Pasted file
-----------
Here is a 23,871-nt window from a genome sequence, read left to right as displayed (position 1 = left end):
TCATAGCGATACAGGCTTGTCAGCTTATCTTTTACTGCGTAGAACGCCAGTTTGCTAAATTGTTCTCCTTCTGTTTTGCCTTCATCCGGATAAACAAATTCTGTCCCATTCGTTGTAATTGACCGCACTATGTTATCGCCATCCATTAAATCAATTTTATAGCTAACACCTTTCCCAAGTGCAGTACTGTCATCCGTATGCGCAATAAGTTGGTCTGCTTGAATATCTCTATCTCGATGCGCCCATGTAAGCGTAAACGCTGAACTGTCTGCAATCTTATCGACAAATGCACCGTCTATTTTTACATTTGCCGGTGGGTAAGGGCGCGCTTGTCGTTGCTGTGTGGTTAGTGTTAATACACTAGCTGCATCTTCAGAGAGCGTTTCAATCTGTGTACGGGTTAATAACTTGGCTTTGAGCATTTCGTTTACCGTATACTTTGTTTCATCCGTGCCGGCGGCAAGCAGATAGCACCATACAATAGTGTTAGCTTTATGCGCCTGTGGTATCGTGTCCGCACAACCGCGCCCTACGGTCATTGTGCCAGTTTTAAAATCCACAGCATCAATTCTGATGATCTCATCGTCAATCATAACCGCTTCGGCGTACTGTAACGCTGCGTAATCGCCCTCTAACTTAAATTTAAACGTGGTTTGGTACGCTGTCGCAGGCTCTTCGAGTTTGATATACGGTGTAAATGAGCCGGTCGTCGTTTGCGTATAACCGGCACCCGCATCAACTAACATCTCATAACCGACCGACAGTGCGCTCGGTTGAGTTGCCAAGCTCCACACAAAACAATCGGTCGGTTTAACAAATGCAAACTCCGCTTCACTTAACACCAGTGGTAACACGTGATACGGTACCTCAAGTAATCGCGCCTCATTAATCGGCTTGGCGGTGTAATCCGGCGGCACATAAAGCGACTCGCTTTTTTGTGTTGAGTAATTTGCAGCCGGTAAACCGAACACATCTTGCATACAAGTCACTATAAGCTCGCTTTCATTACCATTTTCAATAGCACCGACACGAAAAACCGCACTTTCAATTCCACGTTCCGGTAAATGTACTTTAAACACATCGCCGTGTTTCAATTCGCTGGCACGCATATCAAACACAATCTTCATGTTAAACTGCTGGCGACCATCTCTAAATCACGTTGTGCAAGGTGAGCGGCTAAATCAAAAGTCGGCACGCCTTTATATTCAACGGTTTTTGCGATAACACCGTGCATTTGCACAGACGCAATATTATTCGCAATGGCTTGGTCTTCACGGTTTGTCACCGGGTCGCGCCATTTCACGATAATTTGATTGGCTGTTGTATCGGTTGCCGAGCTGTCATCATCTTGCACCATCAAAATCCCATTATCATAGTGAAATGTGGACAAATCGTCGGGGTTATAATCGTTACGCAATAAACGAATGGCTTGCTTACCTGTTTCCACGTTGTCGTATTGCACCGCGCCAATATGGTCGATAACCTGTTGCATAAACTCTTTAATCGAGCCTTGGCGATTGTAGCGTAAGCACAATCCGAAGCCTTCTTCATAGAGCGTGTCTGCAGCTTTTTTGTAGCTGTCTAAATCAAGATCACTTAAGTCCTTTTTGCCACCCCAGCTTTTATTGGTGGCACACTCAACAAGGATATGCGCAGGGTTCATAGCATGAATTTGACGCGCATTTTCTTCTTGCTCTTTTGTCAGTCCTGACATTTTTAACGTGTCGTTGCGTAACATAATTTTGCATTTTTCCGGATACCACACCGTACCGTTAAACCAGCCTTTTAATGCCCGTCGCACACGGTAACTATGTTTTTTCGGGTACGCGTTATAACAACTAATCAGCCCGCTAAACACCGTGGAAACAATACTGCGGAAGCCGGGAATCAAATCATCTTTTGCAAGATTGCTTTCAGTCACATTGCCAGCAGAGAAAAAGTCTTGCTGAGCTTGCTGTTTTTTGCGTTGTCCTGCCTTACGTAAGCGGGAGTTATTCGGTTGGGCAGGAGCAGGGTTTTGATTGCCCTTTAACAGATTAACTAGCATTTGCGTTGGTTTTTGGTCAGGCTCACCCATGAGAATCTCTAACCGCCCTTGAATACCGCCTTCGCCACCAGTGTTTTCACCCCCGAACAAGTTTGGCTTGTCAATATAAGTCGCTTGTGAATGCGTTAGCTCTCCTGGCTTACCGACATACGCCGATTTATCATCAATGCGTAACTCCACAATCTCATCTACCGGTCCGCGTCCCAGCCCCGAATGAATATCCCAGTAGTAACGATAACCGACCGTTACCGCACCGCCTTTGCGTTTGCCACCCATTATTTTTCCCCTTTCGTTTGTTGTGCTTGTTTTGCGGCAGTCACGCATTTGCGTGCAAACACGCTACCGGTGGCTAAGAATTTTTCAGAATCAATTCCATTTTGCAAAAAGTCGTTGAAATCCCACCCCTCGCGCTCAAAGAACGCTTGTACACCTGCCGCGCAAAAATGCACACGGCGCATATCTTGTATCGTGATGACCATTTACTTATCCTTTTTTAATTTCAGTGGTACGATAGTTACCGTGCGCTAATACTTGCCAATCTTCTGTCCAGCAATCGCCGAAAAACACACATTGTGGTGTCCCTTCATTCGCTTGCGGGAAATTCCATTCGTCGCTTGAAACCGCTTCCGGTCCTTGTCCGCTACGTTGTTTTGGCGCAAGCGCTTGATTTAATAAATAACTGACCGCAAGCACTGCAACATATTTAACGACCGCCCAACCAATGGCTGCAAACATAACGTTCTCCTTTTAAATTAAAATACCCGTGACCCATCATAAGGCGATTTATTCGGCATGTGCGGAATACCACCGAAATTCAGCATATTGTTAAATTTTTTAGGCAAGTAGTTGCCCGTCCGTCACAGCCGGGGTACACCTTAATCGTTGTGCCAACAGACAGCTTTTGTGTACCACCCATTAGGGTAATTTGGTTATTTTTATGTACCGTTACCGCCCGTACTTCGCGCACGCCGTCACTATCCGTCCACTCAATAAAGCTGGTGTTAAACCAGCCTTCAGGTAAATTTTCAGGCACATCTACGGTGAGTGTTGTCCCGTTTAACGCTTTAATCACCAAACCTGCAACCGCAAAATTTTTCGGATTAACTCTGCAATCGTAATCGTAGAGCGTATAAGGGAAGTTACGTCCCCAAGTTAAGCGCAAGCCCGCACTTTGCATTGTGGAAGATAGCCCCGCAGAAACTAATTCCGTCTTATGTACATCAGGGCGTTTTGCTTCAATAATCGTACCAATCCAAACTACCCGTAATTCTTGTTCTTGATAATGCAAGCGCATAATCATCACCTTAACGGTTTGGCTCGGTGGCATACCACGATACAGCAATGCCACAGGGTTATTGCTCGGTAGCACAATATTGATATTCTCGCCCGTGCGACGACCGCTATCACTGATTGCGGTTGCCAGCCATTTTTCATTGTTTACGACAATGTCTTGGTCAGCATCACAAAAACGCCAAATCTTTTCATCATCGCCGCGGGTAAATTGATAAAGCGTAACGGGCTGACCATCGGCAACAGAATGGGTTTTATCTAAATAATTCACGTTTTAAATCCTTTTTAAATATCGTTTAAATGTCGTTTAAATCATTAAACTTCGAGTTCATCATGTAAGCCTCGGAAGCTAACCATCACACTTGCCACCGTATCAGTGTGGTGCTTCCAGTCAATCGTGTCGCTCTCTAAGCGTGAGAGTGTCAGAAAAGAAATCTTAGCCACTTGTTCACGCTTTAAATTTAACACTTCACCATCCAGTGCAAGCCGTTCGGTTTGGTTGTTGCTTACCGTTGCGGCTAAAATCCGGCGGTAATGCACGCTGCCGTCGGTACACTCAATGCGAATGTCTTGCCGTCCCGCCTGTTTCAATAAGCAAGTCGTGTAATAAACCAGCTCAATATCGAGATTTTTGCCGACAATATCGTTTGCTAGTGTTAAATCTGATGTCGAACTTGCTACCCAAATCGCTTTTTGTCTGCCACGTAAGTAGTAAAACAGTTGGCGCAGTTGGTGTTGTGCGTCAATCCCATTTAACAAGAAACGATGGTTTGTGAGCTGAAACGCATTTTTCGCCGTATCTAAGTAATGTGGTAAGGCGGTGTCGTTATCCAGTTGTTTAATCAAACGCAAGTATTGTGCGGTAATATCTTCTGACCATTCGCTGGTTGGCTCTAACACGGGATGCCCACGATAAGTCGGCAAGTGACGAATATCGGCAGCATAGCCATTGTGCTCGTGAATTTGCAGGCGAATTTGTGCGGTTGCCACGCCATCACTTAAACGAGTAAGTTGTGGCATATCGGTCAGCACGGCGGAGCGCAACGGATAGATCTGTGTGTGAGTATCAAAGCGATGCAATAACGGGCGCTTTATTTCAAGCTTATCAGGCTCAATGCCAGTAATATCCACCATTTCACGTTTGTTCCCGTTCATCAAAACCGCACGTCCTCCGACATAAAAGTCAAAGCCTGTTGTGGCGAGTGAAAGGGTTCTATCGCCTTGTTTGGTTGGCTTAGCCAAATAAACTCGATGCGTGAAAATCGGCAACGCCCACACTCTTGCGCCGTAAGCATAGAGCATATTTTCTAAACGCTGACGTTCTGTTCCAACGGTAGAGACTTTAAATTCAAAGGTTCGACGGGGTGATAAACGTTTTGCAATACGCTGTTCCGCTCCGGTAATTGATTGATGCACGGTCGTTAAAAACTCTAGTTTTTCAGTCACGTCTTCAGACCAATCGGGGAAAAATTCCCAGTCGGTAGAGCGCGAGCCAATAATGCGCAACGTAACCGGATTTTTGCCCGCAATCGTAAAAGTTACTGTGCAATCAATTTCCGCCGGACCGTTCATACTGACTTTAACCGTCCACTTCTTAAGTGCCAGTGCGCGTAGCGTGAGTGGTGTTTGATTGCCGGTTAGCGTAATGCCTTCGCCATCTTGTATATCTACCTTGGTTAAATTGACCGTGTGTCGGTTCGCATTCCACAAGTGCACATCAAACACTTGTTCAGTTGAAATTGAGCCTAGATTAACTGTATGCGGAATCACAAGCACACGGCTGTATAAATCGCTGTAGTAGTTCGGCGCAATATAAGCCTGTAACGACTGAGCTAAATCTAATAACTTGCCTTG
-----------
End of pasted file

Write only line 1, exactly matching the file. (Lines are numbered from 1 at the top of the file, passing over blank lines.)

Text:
Here is a 23,871-nt window from a genome sequence, read left to right as displayed (position 1 = left end):